Community canteens fill an important need for the elderly

Wan Lixin
More than just providing nutritious meals, neighborhood centers give the lonely a place to socialize.
Wan Lixin
Community canteens fill an important need for the elderly
Wan Lixin / SHINE

Hua Dinglong, 86, his wife and their daughter dine at the canteen from time to time. The elderly couple lives about half an hour’s walk away and near streets with an array of more costly eateries.

Regular meals and nutrition are important to the health of the elderly. To meet that need, community canteens are popping up across the city, offering good diets at reasonable prices.

Before I set out to visit the Yangjing Community Canteen at 191 Juye Road in Pudong, I debated about the best time to show up. Lunch starts at 10:30am, but I didn’t want to disturb people during their meals.

My worries turned out to be unnecessary.

Senior citizens started to appear as early as 9. They lined up their food trays, then sat down to chat and wait for mealtime. It’s a daily drill they seem to enjoy.

Elderly diners figured prominently from 10:30-11:30. After that, the diners who appeared were more mixed, including younger residents and those who work in the area.

I have passed by this canteen countless time. I used to think that the younger people there were taking advantage of a service earmarked for the elderly, probably by using the cards for their parents or grandparents. But that isn’t the case.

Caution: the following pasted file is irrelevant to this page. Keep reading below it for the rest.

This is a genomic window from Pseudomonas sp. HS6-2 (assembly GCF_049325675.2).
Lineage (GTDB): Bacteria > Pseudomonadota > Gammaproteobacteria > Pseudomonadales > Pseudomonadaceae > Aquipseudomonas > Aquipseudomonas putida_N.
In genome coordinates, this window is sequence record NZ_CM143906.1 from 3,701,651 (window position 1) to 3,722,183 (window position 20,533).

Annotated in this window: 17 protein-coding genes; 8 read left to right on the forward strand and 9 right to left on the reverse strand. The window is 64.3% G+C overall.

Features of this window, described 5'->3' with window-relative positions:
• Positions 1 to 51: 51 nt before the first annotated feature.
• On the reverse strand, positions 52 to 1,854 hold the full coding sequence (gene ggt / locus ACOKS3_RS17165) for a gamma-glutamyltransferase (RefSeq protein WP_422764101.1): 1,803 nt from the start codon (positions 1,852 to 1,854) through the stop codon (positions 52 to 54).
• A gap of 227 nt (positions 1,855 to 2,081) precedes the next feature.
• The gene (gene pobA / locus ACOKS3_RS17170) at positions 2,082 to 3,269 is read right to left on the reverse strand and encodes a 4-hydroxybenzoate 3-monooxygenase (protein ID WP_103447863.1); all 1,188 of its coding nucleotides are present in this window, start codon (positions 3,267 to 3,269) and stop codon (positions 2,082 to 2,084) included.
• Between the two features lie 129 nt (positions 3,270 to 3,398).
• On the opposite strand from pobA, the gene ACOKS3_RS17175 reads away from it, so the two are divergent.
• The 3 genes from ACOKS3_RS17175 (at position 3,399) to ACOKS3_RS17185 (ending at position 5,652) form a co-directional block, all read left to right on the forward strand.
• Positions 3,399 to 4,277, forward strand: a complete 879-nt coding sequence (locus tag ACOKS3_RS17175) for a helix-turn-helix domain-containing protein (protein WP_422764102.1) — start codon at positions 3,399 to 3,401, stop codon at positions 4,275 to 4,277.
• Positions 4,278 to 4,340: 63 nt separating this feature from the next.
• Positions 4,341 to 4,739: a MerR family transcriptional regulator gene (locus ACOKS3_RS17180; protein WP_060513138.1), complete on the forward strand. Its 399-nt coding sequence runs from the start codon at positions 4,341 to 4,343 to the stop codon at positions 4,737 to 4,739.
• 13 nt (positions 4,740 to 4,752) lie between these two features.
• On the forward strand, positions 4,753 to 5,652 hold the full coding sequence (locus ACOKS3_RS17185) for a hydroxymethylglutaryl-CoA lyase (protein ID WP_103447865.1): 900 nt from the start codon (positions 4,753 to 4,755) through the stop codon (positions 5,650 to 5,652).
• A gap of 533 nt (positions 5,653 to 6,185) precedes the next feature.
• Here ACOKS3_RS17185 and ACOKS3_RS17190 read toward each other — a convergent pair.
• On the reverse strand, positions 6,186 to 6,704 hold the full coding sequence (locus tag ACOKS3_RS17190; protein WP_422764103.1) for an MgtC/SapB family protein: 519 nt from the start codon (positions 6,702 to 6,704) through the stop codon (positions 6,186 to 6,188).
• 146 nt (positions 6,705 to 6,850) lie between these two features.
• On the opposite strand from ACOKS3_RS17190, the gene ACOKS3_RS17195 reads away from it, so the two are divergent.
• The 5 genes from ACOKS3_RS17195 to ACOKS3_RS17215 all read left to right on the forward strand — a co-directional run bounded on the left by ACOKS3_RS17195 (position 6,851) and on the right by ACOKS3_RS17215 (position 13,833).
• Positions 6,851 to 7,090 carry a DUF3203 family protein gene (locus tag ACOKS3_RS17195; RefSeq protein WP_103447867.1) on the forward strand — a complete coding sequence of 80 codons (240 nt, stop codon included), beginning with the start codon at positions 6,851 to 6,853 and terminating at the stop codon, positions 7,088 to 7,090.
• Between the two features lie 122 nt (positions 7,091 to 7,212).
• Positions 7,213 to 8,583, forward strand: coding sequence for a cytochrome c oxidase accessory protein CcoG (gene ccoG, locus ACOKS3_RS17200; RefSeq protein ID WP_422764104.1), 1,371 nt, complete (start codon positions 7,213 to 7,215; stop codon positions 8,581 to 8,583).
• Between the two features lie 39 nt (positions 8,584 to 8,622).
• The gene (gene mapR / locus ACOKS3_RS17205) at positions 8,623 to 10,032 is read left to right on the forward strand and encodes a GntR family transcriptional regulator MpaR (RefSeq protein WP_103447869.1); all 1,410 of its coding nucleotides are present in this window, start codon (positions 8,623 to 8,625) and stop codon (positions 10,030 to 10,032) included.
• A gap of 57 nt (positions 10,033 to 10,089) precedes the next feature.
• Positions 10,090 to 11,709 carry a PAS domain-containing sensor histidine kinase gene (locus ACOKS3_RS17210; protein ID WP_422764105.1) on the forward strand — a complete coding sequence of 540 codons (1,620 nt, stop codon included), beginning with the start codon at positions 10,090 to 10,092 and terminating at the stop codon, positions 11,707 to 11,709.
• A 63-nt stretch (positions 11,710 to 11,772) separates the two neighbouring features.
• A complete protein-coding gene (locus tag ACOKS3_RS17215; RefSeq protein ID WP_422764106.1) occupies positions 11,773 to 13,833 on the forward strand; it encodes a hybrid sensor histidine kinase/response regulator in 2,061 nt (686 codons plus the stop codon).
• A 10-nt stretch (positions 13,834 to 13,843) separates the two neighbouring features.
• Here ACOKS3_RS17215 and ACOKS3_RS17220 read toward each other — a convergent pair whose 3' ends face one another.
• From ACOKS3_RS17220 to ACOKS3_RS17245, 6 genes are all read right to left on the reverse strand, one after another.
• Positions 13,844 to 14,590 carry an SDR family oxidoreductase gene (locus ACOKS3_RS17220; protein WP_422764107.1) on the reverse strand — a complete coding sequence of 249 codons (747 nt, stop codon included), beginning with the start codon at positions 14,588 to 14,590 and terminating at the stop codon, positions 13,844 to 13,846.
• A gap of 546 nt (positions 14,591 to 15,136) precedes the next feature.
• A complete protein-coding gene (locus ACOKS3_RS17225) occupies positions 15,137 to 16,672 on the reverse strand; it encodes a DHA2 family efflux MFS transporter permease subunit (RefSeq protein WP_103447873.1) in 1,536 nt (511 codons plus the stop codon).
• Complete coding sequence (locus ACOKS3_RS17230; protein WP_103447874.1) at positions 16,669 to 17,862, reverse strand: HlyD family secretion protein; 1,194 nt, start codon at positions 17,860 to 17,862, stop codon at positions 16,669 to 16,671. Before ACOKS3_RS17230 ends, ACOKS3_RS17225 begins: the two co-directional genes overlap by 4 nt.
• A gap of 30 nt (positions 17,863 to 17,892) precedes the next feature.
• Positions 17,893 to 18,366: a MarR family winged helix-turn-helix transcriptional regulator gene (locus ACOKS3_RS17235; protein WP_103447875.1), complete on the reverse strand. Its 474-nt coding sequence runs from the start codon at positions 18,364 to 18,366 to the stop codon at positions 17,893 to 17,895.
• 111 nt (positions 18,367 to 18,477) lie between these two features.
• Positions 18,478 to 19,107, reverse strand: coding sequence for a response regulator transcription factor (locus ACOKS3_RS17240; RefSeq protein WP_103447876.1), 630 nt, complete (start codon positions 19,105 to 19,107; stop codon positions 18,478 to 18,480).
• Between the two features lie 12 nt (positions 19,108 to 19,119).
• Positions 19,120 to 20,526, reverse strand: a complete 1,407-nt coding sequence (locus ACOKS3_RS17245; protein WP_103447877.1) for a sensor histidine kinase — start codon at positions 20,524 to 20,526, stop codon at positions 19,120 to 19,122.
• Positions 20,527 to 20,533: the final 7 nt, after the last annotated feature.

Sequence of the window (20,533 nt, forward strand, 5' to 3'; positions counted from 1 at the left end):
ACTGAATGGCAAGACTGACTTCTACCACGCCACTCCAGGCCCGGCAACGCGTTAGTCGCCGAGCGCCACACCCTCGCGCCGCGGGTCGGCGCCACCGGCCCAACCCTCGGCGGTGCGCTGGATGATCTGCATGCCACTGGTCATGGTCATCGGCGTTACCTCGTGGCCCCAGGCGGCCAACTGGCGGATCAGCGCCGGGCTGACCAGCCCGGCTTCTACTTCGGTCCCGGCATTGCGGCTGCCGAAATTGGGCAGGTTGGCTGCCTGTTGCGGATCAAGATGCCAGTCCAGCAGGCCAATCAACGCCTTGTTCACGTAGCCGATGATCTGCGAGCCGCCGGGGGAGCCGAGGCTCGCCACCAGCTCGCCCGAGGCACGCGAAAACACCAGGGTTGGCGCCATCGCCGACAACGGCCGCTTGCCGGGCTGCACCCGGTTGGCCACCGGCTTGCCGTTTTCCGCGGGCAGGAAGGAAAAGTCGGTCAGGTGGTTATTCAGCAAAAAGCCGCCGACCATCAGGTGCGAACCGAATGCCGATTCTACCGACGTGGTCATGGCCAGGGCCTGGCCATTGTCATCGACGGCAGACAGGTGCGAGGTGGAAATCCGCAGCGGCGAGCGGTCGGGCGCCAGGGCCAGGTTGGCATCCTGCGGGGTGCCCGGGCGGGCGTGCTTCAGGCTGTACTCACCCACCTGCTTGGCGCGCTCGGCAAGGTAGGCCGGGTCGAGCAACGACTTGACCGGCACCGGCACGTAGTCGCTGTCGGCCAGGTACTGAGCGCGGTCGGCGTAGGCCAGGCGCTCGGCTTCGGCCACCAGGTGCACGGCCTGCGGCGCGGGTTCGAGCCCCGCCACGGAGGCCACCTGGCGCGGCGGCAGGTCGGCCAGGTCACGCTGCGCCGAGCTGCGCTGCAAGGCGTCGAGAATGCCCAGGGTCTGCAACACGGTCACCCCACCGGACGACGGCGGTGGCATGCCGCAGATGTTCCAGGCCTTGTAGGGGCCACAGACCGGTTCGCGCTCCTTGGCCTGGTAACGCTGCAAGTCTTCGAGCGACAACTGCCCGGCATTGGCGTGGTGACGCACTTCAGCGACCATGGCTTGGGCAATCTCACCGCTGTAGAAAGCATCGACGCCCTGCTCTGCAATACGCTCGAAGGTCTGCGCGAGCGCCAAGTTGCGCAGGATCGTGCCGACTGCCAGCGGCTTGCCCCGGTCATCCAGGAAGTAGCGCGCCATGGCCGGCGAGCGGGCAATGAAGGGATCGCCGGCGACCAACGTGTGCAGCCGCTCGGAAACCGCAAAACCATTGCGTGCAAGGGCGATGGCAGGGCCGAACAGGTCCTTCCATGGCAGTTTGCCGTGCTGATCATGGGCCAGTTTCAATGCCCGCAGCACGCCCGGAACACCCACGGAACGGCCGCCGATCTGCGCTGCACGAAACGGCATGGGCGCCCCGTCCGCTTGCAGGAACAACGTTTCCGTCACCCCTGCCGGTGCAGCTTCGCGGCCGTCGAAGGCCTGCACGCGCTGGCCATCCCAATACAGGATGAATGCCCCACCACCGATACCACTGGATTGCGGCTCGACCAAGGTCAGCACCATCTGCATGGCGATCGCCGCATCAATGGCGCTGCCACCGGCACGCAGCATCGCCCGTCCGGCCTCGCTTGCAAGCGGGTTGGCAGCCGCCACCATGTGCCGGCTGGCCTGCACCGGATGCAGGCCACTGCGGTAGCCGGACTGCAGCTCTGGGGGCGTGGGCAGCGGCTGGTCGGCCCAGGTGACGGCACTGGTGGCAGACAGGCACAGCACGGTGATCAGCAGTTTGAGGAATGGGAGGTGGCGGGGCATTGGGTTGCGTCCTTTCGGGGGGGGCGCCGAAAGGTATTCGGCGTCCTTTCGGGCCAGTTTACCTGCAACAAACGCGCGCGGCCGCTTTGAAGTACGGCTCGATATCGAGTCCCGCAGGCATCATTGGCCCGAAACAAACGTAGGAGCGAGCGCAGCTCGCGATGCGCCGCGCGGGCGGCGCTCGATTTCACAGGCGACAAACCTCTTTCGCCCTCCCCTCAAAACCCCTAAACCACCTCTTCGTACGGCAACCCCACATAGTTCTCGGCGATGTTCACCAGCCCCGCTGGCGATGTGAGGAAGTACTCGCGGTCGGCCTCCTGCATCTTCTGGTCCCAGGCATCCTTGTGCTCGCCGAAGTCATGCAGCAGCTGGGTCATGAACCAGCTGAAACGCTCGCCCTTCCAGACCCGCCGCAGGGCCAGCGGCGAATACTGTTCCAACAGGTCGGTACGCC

Tang Peirong at the Yangjing Neighborhood Comprehensive Center for Services to the Elderly explained that the canteen started as a canteen for the elderly, but is now all-inclusive. That helps make the food service more sustainable and poses no problems for the elderly diners because different age groups tend to eat at different times. Benefits to the elderly aren’t compromised — the all-inclusiveness enables the canteen to reduce its operating costs by making full use of its resources and equipment.

In fact, senior citizens still get preferential treatment, Tang said, depending on their age. For instance, those between 60-69 years get 105 yuan (US$16) worth of meals on their meal cards for a payment of 100 yuan. Those aged 70-79 get 110, and those over 80 get 115 for the same cost. The handicapped also get the highest special treatment.

Many people who get no discount at all show up there. Apparently, the meals are worth it.